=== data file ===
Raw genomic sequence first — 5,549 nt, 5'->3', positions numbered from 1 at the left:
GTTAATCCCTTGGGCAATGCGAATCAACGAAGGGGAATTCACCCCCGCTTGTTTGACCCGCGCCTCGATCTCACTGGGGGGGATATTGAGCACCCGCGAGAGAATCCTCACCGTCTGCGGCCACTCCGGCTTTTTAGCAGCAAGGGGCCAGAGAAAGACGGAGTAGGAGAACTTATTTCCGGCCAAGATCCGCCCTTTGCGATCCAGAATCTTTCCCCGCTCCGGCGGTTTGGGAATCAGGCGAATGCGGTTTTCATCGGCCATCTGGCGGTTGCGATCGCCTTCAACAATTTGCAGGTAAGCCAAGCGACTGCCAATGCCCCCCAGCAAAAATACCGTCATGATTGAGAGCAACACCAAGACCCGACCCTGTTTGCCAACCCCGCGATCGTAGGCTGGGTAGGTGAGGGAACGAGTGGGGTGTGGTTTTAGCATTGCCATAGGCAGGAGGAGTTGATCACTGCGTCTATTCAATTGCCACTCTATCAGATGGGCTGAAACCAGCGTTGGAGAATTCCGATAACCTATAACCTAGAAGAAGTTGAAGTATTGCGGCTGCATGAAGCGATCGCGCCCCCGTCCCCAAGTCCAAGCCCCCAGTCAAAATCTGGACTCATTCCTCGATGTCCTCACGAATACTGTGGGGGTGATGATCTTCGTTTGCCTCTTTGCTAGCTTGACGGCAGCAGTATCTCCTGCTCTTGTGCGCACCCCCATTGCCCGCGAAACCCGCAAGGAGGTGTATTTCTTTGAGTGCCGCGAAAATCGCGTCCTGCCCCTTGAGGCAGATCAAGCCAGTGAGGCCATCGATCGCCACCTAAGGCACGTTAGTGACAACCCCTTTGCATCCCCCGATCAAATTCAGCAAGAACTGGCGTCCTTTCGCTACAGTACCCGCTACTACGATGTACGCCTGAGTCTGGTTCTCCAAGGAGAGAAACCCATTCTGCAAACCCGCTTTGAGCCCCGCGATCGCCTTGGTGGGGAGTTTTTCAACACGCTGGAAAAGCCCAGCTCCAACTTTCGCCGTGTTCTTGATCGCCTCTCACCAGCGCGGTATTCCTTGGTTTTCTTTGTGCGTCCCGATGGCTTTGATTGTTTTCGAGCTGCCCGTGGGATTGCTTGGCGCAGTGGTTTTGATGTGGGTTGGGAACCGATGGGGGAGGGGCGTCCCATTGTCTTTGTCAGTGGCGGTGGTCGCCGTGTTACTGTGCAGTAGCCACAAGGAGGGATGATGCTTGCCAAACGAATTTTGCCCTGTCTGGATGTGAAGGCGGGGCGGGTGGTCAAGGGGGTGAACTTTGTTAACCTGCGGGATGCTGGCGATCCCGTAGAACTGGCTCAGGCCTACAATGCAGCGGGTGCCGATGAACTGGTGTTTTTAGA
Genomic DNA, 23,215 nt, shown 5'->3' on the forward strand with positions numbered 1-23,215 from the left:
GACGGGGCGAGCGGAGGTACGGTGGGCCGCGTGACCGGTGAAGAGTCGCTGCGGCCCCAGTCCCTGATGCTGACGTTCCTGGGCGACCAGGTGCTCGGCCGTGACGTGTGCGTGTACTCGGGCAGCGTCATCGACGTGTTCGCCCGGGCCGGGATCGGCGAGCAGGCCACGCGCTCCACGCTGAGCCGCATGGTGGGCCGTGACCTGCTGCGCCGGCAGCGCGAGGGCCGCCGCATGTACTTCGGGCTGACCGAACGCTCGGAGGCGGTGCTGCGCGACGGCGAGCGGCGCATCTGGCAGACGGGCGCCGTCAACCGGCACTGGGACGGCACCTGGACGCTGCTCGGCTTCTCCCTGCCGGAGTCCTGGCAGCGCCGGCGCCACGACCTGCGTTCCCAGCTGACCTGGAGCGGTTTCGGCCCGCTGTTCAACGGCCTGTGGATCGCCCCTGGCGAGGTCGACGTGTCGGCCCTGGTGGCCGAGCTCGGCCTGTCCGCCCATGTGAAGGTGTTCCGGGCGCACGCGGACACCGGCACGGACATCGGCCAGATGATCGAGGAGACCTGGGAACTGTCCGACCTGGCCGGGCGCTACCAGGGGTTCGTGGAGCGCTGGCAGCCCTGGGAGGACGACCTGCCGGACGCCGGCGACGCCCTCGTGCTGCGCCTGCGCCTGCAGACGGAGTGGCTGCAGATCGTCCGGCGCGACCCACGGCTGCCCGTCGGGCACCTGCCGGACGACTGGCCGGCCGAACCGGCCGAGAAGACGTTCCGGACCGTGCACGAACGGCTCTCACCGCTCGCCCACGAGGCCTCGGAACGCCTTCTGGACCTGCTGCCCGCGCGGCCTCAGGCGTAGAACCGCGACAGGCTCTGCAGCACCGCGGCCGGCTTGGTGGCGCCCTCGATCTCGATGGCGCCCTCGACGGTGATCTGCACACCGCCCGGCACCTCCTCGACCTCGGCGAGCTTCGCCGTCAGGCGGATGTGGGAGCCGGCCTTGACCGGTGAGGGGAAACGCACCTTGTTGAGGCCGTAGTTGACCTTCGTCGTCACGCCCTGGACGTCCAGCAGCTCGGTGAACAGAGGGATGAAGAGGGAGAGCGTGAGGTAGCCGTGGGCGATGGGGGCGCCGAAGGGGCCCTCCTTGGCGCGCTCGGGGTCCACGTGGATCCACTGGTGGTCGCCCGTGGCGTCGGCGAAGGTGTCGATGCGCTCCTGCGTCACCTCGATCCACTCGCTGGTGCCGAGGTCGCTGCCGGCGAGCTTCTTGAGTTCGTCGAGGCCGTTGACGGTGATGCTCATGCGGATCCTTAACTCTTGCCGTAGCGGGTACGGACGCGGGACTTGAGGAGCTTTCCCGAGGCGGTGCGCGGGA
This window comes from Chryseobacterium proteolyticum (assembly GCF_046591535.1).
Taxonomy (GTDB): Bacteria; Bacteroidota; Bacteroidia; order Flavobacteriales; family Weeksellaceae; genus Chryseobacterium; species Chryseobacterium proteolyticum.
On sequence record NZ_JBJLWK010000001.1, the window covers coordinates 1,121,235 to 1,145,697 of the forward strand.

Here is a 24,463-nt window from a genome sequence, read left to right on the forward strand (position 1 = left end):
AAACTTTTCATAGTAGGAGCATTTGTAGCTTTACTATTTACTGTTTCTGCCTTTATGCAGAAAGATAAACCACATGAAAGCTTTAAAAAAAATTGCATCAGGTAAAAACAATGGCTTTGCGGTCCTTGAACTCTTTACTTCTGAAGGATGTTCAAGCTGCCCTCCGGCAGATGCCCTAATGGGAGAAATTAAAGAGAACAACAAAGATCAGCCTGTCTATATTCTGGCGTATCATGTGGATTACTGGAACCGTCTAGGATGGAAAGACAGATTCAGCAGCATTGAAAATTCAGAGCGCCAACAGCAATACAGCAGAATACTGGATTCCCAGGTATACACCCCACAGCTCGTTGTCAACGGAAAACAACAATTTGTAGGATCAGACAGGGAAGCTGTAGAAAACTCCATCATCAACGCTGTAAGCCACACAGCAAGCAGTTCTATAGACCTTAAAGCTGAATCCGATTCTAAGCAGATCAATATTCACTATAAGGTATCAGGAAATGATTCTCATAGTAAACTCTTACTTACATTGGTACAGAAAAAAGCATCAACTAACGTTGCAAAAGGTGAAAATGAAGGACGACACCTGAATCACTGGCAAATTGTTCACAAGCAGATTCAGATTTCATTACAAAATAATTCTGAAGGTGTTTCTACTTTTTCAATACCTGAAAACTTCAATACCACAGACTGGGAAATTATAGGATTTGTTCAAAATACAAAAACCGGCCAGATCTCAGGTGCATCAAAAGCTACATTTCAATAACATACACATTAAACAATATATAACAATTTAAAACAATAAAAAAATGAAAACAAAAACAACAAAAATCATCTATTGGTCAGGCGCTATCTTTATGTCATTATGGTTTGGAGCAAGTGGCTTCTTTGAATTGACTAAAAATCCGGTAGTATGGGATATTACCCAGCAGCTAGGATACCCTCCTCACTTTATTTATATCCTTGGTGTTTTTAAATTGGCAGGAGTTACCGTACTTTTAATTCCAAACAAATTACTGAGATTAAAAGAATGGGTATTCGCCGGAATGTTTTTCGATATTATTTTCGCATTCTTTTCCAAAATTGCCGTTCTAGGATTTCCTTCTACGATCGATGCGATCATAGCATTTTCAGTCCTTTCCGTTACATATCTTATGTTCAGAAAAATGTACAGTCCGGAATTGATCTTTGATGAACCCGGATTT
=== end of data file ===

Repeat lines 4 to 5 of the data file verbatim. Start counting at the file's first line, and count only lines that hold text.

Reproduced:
GACGGGGCGAGCGGAGGTACGGTGGGCCGCGTGACCGGTGAAGAGTCGCTGCGGCCCCAGTCCCTGATGCTGACGTTCCTGGGCGACCAGGTGCTCGGCCGTGACGTGTGCGTGTACTCGGGCAGCGTCATCGACGTGTTCGCCCGGGCCGGGATCGGCGAGCAGGCCACGCGCTCCACGCTGAGCCGCATGGTGGGCCGTGACCTGCTGCGCCGGCAGCGCGAGGGCCGCCGCATGTACTTCGGGCTGACCGAACGCTCGGAGGCGGTGCTGCGCGACGGCGAGCGGCGCATCTGGCAGACGGGCGCCGTCAACCGGCACTGGGACGGCACCTGGACGCTGCTCGGCTTCTCCCTGCCGGAGTCCTGGCAGCGCCGGCGCCACGACCTGCGTTCCCAGCTGACCTGGAGCGGTTTCGGCCCGCTGTTCAACGGCCTGTGGATCGCCCCTGGCGAGGTCGACGTGTCGGCCCTGGTGGCCGAGCTCGGCCTGTCCGCCCATGTGAAGGTGTTCCGGGCGCACGCGGACACCGGCACGGACATCGGCCAGATGATCGAGGAGACCTGGGAACTGTCCGACCTGGCCGGGCGCTACCAGGGGTTCGTGGAGCGCTGGCAGCCCTGGGAGGACGACCTGCCGGACGCCGGCGACGCCCTCGTGCTGCGCCTGCGCCTGCAGACGGAGTGGCTGCAGATCGTCCGGCGCGACCCACGGCTGCCCGTCGGGCACCTGCCGGACGACTGGCCGGCCGAACCGGCCGAGAAGACGTTCCGGACCGTGCACGAACGGCTCTCACCGCTCGCCCACGAGGCCTCGGAACGCCTTCTGGACCTGCTGCCCGCGCGGCCTCAGGCGTAGAACCGCGACAGGCTCTGCAGCACCGCGGCCGGCTTGGTGGCGCCCTCGATCTCGATGGCGCCCTCGACGGTGATCTGCACACCGCCCGGCACCTCCTCGACCTCGGCGAGCTTCGCCGTCAGGCGGATGTGGGAGCCGGCCTTGACCGGTGAGGGGAAACGCACCTTGTTGAGGCCGTAGTTGACCTTCGTCGTCACGCCCTGGACGTCCAGCAGCTCGGTGAACAGAGGGATGAAGAGGGAGAGCGTGAGGTAGCCGTGGGCGATGGGGGCGCCGAAGGGGCCCTCCTTGGCGCGCTCGGGGTCCACGTGGATCCACTGGTGGTCGCCCGTGGCGTCGGCGAAGGTGTCGATGCGCTCCTGCGTCACCTCGATCCACTCGCTGGTGCCGAGGTCGCTGCCGGCGAGCTTCTTGAGTTCGTCGAGGCCGTTGACGGTGATGCTCATGCGGATCCTTAACTCTTGCCGTAGCGGGTACGGACGCGGGACTTGAGGAGCTTTCCCGAGGCGGTGCGCGGGA
This window comes from Chryseobacterium proteolyticum (assembly GCF_046591535.1).